The son of Romanian immigrants, Raymond Kappe was born on August 4, 1927 in Minneapolis. After his family relocated to Los Angeles, Kappe attended Emerson Junior High School in West Los Angeles, which had been designed by Richard Neutra in the late 1930s. The two-story steel-framed building with sliding glass doors for outdoor classrooms and rooftop terraces made a valuable impression on him, as did Neutra's apartments in Westwood. These early experiences with modern architecture, combined with his love of drawing and talent in mathematics and science, helped shape his career path while he was still a teenager. He spent a single semester at the University of California, Los Angeles (UCLA) in 1945 before he was drafted into the postwar U.S. Army Corp of Engineers, where he served for two years as a topographical surveying instructor. After his discharge, Kappe attended the University of California, Berkeley, earning his B.Arch in 1951.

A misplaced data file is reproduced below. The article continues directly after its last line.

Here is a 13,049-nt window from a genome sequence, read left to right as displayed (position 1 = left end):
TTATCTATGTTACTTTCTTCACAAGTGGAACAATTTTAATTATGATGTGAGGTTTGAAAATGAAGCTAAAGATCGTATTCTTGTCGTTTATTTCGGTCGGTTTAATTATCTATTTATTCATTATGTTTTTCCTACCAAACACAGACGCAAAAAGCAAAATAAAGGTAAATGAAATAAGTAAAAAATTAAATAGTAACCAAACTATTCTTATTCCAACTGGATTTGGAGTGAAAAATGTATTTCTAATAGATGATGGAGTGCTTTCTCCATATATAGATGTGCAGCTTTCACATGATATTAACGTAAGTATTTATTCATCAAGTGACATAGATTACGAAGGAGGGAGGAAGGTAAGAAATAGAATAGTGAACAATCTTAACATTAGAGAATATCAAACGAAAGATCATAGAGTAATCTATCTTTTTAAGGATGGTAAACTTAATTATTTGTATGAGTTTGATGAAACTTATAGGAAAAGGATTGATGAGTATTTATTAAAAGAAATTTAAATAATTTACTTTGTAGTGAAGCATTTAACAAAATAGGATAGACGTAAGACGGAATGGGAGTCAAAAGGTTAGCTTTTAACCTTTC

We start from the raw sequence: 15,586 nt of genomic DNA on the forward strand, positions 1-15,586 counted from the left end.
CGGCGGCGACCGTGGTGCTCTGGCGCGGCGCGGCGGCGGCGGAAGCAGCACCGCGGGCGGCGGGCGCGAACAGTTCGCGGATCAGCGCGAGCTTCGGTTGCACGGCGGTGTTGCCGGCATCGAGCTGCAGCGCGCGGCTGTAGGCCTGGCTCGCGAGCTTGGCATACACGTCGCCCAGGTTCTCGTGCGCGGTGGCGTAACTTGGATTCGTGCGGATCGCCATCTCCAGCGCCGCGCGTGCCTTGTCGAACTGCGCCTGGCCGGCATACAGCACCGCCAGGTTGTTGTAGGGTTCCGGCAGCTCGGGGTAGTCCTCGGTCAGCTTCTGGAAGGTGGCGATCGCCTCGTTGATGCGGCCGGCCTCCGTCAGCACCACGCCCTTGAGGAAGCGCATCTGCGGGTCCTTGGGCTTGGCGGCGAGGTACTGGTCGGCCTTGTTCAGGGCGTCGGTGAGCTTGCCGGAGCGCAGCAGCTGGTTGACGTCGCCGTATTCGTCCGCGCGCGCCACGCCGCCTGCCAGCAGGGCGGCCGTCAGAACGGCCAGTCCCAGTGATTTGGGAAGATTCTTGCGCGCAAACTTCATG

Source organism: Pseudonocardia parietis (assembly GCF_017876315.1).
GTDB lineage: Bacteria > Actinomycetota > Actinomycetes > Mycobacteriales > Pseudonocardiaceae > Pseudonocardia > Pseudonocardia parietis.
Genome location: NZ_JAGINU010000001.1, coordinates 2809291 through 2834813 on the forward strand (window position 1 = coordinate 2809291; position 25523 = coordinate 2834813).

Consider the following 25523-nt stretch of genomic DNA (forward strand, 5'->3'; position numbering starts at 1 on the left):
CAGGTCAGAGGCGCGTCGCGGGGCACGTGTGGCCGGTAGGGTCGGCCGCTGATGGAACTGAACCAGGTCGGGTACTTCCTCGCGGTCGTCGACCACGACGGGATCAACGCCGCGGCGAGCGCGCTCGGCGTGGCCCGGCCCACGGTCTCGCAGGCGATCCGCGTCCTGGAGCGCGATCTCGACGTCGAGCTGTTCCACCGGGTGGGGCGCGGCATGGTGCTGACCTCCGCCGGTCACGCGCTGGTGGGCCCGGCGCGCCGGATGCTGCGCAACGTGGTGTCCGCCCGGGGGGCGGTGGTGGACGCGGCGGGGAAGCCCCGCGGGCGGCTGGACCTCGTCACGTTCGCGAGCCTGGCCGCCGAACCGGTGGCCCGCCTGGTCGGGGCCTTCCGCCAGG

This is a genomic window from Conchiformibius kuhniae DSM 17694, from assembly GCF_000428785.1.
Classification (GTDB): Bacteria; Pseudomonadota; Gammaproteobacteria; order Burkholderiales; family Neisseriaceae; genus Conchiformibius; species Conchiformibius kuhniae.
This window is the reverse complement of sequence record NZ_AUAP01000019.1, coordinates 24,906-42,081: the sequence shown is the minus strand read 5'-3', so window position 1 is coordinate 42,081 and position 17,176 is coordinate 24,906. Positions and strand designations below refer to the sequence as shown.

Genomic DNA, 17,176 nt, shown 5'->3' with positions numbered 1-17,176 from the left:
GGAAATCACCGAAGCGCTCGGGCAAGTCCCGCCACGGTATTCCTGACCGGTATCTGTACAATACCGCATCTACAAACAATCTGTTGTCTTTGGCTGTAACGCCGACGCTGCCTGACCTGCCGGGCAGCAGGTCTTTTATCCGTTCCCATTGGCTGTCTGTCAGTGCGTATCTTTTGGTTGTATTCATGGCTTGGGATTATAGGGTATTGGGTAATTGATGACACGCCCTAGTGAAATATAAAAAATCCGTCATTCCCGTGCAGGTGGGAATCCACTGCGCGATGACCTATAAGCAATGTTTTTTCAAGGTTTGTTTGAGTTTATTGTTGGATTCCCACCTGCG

After graduation, Kappe worked as a draftsman for the San Francisco firm of Anshen and Allen, where he was involved in the design of the Eichler tract homes. Later that year, he moved back to Los Angeles to work with Carl Maston, a lesser-known but highly practiced modern architect. In 1953, the pair each designed a six-unit apartment building side-by-side on National Boulevard in West Los Angeles. The success of the project led Kappe to open his own firm, which he operated as a private venture until 1968.